South Fork wind project powers up 12 turbines, completing ‘defining project’ for construction industry

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New York Construction Report staff writer

New York is home to America’s first utility-scale offshore wind farm as the South Fork Wind project powered up 12 offshore wind turbines this week.

Hundreds of U.S. workers and three Northeast ports supported South Fork Wind’s construction, helping to stand up the foundations of a new domestic supply chain that’s creating local union jobs across the Northeast and beyond.

“I’m very proud that Long Island is leading the way towards our green energy future. The South Fork Wind project is the culmination of efforts by Governor Hochul, NYSERDA, Ørsted, and Eversource,” said Building and Construction Trades Council of Nassau and Suffolk Counties President Matthew Aracich. “This industry defining project, which was nation’s first industrial scale offshore wind project on the Eastern Seaboard, will continue to provide residual benefits for years to come. Long Island’s youth should expect to see new opportunities in the very near future through apprentice training programs.

“The building trades pipeline, leveraging the best career training possible, will continue to provide opportunities for family sustaining wages.”

First approved by the Long Island Power Authority (LIPA) Board of Trustees in 2017, South Fork Wind began construction in February 2022, beginning with the onshore export cable system that links the project to the Long Island electric grid. The wind farm reached its “steel in the water” milestone in June 2023 with the installation of the project’s first monopile foundation, and its final turbine was installed in February.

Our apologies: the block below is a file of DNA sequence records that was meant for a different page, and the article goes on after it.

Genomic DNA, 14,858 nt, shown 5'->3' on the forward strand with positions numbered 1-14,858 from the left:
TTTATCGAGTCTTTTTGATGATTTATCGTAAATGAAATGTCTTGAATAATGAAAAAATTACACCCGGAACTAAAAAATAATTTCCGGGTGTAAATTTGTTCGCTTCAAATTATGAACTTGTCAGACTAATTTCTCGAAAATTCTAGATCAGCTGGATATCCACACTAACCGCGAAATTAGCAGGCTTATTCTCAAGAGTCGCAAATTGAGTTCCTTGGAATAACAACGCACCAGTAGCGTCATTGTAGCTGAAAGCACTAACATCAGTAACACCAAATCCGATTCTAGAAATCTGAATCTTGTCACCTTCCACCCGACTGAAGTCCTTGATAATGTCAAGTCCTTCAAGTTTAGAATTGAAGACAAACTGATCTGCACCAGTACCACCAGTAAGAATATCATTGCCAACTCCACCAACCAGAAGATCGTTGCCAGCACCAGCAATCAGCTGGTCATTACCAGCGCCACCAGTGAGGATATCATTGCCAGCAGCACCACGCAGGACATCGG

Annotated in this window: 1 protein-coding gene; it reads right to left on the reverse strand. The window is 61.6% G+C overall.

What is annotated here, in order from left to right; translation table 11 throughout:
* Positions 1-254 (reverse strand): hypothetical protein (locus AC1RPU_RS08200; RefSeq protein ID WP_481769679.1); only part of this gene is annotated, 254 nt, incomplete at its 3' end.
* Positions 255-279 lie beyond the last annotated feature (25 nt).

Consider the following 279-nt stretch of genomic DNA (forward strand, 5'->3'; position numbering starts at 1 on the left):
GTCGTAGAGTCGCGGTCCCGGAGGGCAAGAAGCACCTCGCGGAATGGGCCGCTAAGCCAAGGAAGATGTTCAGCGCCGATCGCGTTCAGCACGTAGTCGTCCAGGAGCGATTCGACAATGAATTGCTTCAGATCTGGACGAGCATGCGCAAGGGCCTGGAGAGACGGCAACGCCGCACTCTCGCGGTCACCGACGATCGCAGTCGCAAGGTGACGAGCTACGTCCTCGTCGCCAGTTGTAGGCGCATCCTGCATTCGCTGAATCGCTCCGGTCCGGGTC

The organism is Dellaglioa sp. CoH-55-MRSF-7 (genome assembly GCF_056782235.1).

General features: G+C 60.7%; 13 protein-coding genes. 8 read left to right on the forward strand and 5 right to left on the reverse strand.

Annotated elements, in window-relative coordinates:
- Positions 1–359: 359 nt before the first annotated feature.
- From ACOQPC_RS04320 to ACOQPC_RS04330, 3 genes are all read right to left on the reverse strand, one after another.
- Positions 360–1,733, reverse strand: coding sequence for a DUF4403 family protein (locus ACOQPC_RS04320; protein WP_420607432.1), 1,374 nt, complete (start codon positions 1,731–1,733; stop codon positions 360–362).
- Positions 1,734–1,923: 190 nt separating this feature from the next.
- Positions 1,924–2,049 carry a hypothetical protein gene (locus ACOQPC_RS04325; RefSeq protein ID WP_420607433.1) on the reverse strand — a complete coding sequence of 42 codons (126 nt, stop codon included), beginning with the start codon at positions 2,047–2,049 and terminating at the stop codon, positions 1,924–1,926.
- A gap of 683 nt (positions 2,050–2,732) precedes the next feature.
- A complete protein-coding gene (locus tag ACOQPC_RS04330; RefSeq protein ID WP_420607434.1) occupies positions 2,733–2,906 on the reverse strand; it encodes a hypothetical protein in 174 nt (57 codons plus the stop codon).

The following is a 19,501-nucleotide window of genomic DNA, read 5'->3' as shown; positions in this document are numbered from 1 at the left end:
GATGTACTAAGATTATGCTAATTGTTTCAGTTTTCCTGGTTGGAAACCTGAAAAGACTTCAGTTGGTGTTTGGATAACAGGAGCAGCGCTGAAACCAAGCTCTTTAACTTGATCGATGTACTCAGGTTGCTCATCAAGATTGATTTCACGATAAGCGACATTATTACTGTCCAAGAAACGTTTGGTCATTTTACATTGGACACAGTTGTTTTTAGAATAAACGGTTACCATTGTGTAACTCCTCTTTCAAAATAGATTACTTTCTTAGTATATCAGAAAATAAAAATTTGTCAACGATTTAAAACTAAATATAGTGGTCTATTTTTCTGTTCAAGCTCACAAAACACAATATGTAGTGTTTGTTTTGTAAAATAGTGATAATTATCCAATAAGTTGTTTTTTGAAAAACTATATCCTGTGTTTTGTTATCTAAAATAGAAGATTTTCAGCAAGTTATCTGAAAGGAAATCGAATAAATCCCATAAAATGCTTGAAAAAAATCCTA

Long Island-based contractor Haugland Energy Group LLC, an affiliate of Haugland Group, installed the underground duct bank system for South Fork Wind’s onshore transmission line and led the construction of the project’s onshore interconnection facility. LS Cable installed and jointed the onshore cables with support from Long Island’s Elecnor Hawkeye.

The onshore cable scope of work alone created more than 100 union jobs for Long Island skilled trades workers. Roman Stone, also on Long Island, manufactured concrete mattresses to protect the undersea cables, and Ljungstrom, located in western New York, in partnership with Riggs Distler & Company, Inc., provided specialized structural steelwork.

At full capacity, the approximately 130-megawatt wind farm will generate enough renewable energy to power approximately 70,000 homes. The renewable energy is generated roughly 35 miles off the coast of Montauk, and will eliminate up to six million tons of carbon emissions over the life of the project, the equivalent of taking 60,000 cars off the road for the next twenty years.

South Fork Wind’s turbines were staged and assembled by local union workers at State Pier in New London, Connecticut. The project’s advanced foundation components were completed by local union workers at Ørsted and Eversource’s fabrication hub at ProvPort, in Rhode Island. Its crew vessels and crew change helicopter is based out of Quonset Point, Rhode Island. South Fork Wind includes the first U.S.-built offshore wind substation, built by more than 350 U.S. workers across three states, with New York union workers supporting its installation offshore.

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